Does freelancing pay well? Yes, it does. Freelancing is hard though, and it is not for everyone. Start small and easy. When you start getting overbooked for a month or two, increase your rate by 10-15%. You don’t have to wait till the annual performance review to get a raise!

Freelancing is the future of work. People are quitting big corporate jobs because working for yourself is mentally more peaceful. I would love to get back to it one day to be my own boss again.

There’s a funny quote out there that goes “I can’t wait to earn a lot of money and quit. So I can start doing the work I like.” Truer words have never been spoken.

An Ode to Not Checking Work Emails on Weekends and Holidays

Photo by Ivan Samkov

We bring work to home and home to work.

We find it challenging to keep our professional and personal lives separate.

People say you should never talk about your personal problems at work; that your coworkers can use that info to bring you down. You never know who is plotting against you to climb that corporate ladder.

When it comes to bringing work home, though, things are a bit more relaxed. Many workers are guilty of committing this sin of not switching off post work-hours. We take it for granted that our loved ones would understand. No one is going to plot against you. There is no ladder to climb, except when the ceiling fan needs cleaning up, we need to fix a bulb or pull out something from a top storage unit.

The number one red flag that you are a workaholic is that you check your work emails during post-work hours and holidays. There is no urgency at work. There are no production issues. But there you are, checking your email like you are checking your fridge for something new.

I was guilty of this too.

I used to check my email after work hours. I wanted to know if my bosses replied. Sometimes the replies to my emails were neutral, sometimes positive, and sometimes negative. As expected, the negative responses were joy killers. Imagine facing anxiety during your day off. It is more than enough to ruin the rest of your day.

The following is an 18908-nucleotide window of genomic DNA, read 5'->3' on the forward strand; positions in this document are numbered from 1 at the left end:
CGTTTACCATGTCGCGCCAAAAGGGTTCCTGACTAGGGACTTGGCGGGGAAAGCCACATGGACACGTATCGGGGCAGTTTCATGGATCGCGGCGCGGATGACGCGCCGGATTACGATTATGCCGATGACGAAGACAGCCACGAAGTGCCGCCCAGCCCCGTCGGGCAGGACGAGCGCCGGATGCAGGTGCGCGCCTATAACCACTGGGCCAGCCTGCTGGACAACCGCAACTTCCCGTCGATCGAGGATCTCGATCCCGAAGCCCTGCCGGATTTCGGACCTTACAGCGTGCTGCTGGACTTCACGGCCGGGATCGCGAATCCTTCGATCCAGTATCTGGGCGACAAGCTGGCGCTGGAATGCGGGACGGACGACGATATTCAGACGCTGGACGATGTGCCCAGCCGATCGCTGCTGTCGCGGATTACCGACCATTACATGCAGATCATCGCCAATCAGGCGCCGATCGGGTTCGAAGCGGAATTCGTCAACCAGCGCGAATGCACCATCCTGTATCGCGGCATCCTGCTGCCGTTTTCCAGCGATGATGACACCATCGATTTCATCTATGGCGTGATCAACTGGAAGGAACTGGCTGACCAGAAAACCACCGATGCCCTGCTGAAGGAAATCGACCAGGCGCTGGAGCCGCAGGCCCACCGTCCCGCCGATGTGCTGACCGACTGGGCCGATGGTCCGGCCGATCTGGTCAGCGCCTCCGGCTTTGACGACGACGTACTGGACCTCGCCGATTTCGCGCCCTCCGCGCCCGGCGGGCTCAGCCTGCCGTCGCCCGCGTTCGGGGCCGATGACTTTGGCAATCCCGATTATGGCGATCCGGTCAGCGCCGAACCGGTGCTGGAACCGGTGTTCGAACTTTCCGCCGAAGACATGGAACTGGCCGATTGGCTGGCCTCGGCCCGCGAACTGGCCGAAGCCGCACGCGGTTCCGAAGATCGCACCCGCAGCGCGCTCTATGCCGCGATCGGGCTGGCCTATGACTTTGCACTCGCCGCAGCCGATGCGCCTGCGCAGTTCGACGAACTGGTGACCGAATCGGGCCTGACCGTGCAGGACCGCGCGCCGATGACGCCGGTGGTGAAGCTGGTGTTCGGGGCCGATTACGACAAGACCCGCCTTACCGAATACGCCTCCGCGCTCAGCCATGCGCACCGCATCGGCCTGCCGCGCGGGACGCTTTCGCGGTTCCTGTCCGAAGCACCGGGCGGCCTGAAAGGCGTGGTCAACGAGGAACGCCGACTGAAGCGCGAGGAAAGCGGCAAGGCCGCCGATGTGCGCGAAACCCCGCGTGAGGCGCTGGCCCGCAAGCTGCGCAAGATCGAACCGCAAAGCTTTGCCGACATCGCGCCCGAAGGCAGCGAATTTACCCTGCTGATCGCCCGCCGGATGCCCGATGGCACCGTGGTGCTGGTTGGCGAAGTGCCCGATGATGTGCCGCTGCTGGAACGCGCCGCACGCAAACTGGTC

This is why I stopped checking work emails outside work hours.

Armed with the new understanding that checking emails would wreck my breaks, I consciously started staying away from work emails after the scheduled hours, on weekends and holidays. I would pull myself back from checking them. It was never easy, especially when you are anticipating a reply to an important email. But I would tell myself that enjoying the moment is of prime importance. If I were to find out I had tons of work for the next working day, I would spend my breaks coming out with an action plan. Breaks are not for making work plans! It is meant for rejuvenation.

Switching off from work made my holidays more enjoyable and relaxing. I was able to pursue my hobbies and also spend quality time with family.

I find many people around me committing this sin of checking emails post-work hours now.

A friend, during his vacation, worked almost every single day. He couldn’t stop checking his emails. Many like him tend to forget to create boundaries at work. It sends a message to your organization. That you, as a worker, are ready to work anytime, even if it is your vacation.

It is not the company’s responsibility to look after your well-being. They will never beg you to look after your own mental or physical health. They will never stop you from working after the scheduled hours or on holidays. That onus is on you!

I know many in their late 20s and early 30s who complain of backache. Each one of them works 10+ hours every day, and they have wrecked their health in the process. We overwork ourselves because we are brimming with energy, and we want to do impressive work. It is only over the years that the side effects start to show. People in their 30s and 40s are increasingly facing heart attacks. Stress is a significant contributor. There is no time to sit back and enjoy the pleasures of life. A fast-paced life only contributes to more stress.

The easiest way to kickstart your journey towards physical and mental well-being is by separating your personal and professional lives. Learn to switch off from work after the scheduled hours. If you cannot complete your work on time, learn proper time management, or better yet, ask for more time. Extra time for a project submission means improved deliverables.

The first step to post-work wellness is to sign out from your work emails.

Please do it for yourself. You highly deserve it!